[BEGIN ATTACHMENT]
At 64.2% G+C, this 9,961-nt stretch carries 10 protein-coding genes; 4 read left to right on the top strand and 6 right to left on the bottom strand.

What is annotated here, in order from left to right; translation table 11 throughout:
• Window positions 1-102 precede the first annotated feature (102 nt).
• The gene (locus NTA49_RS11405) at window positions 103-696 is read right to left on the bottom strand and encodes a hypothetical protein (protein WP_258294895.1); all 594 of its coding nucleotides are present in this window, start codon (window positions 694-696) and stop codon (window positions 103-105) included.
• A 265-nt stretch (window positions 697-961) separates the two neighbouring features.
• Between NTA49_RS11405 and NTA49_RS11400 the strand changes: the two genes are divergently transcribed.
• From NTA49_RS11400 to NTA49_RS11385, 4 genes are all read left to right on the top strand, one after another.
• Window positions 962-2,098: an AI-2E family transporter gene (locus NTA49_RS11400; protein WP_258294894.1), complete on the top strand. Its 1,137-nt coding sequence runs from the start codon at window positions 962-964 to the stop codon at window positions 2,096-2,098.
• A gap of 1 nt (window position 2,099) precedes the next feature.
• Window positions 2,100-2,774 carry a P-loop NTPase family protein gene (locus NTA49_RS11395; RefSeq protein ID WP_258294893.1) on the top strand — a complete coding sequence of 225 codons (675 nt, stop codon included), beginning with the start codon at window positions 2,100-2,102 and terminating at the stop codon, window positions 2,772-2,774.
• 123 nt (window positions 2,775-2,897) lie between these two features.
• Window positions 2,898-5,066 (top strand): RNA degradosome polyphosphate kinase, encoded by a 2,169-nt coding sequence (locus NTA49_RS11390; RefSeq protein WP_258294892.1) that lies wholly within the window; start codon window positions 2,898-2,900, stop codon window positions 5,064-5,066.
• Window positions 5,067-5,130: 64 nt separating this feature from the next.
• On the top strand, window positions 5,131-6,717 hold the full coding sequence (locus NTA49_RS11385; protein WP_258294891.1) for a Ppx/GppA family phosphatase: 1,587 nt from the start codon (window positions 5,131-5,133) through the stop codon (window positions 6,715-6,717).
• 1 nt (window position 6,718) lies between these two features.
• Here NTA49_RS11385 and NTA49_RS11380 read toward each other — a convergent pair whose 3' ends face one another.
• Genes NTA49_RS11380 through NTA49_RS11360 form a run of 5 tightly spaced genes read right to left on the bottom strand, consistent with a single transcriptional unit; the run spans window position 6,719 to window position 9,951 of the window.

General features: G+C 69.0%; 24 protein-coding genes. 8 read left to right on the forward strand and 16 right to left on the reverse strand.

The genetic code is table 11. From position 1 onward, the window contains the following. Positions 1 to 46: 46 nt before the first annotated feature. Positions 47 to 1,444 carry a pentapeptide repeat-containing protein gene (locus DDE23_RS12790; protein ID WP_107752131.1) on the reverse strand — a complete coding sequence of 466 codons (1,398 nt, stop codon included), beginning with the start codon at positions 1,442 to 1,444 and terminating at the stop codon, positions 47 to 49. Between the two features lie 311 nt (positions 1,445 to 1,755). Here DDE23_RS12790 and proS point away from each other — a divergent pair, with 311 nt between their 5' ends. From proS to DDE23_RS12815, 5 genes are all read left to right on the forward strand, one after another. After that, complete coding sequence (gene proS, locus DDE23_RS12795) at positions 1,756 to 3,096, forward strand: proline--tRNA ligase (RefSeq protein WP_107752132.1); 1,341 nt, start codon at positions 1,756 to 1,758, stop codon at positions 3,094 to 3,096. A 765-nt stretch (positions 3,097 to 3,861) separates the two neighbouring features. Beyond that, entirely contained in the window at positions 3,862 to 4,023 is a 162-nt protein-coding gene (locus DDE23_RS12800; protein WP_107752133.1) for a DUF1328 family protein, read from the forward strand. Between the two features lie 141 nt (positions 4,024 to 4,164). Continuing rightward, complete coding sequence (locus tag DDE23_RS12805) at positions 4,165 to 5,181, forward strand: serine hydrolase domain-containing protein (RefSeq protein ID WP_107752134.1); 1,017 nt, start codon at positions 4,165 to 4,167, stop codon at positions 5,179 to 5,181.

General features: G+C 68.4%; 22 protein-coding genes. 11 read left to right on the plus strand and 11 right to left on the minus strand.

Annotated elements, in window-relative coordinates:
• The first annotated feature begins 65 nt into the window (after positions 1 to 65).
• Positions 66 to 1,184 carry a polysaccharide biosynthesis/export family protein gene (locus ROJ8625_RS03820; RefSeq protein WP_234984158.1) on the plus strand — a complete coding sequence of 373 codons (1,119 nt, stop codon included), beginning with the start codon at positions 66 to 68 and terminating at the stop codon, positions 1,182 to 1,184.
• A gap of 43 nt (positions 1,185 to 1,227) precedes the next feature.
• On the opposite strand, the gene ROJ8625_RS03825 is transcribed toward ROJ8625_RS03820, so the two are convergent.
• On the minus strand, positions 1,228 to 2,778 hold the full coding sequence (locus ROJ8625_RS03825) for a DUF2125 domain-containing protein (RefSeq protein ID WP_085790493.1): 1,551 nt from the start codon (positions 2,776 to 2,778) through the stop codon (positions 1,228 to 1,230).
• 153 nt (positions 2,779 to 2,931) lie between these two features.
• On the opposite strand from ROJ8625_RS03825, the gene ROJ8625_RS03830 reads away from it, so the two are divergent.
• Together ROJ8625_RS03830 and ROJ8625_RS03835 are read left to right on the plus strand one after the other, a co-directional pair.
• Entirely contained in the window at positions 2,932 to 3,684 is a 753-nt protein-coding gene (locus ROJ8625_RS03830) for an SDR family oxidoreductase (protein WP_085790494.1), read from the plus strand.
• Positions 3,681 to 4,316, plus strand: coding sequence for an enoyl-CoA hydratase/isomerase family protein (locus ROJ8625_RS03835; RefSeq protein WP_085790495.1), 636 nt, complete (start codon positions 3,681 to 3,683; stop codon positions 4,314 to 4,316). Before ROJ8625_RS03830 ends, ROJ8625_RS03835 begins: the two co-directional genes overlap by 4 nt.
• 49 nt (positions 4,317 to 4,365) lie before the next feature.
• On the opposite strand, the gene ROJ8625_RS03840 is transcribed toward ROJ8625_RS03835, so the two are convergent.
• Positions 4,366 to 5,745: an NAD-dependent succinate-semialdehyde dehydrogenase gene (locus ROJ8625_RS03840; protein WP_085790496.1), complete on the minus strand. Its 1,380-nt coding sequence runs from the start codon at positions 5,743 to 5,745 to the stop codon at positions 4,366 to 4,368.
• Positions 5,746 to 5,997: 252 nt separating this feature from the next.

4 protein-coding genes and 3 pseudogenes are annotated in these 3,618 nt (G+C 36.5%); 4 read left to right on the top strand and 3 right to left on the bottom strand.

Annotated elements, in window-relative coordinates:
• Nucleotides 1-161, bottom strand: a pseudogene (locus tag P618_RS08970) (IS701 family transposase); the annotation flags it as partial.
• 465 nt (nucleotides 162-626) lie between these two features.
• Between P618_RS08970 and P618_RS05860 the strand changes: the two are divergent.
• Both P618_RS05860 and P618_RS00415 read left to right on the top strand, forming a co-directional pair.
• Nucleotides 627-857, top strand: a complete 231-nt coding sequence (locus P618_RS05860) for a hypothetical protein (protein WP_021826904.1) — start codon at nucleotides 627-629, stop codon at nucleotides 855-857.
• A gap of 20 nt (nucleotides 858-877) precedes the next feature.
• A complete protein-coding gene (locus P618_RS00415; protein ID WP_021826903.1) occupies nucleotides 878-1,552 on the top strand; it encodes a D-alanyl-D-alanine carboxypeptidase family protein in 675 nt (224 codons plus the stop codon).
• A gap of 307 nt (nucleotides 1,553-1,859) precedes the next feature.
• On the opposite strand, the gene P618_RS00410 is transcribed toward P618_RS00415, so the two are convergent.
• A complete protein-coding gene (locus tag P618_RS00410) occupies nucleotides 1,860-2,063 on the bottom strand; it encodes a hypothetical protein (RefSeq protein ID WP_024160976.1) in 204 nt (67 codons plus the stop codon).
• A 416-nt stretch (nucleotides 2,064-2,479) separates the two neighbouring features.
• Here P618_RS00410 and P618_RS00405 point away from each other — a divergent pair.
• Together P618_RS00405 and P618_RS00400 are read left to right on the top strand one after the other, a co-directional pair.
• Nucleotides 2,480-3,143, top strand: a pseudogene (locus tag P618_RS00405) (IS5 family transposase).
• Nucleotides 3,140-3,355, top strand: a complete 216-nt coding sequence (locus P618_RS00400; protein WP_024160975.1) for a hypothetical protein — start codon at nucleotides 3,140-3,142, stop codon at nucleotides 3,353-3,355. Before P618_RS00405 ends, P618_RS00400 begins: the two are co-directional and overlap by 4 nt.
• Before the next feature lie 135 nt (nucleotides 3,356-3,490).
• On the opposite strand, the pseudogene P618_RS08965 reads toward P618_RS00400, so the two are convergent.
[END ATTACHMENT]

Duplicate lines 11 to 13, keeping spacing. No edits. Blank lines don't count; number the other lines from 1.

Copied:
• 123 nt (window positions 2,775-2,897) lie between these two features.
• Window positions 2,898-5,066 (top strand): RNA degradosome polyphosphate kinase, encoded by a 2,169-nt coding sequence (locus NTA49_RS11390; RefSeq protein WP_258294892.1) that lies wholly within the window; start codon window positions 2,898-2,900, stop codon window positions 5,064-5,066.
• Window positions 5,067-5,130: 64 nt separating this feature from the next.